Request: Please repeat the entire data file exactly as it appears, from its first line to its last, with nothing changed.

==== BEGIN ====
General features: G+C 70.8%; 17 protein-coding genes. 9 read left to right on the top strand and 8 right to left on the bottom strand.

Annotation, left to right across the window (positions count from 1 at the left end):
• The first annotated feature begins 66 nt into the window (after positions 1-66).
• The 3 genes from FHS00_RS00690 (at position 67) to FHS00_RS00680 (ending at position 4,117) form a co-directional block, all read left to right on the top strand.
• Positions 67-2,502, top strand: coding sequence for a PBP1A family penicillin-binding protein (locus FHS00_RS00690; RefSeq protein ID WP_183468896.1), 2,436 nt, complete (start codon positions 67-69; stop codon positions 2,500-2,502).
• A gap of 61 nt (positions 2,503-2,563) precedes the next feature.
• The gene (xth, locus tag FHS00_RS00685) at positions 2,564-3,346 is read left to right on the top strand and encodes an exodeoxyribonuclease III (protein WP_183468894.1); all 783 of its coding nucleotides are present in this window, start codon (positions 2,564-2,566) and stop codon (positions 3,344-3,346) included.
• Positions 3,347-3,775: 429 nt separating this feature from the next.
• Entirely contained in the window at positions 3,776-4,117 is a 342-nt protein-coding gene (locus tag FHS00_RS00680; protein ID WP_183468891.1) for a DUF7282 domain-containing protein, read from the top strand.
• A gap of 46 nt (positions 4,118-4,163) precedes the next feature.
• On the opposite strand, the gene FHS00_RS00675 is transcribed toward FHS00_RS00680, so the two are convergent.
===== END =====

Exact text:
General features: G+C 70.8%; 17 protein-coding genes. 9 read left to right on the top strand and 8 right to left on the bottom strand.

Annotation, left to right across the window (positions count from 1 at the left end):
• The first annotated feature begins 66 nt into the window (after positions 1-66).
• The 3 genes from FHS00_RS00690 (at position 67) to FHS00_RS00680 (ending at position 4,117) form a co-directional block, all read left to right on the top strand.
• Positions 67-2,502, top strand: coding sequence for a PBP1A family penicillin-binding protein (locus FHS00_RS00690; RefSeq protein ID WP_183468896.1), 2,436 nt, complete (start codon positions 67-69; stop codon positions 2,500-2,502).
• A gap of 61 nt (positions 2,503-2,563) precedes the next feature.
• The gene (xth, locus tag FHS00_RS00685) at positions 2,564-3,346 is read left to right on the top strand and encodes an exodeoxyribonuclease III (protein WP_183468894.1); all 783 of its coding nucleotides are present in this window, start codon (positions 2,564-2,566) and stop codon (positions 3,344-3,346) included.
• Positions 3,347-3,775: 429 nt separating this feature from the next.
• Entirely contained in the window at positions 3,776-4,117 is a 342-nt protein-coding gene (locus tag FHS00_RS00680; protein ID WP_183468891.1) for a DUF7282 domain-containing protein, read from the top strand.
• A gap of 46 nt (positions 4,118-4,163) precedes the next feature.
• On the opposite strand, the gene FHS00_RS00675 is transcribed toward FHS00_RS00680, so the two are convergent.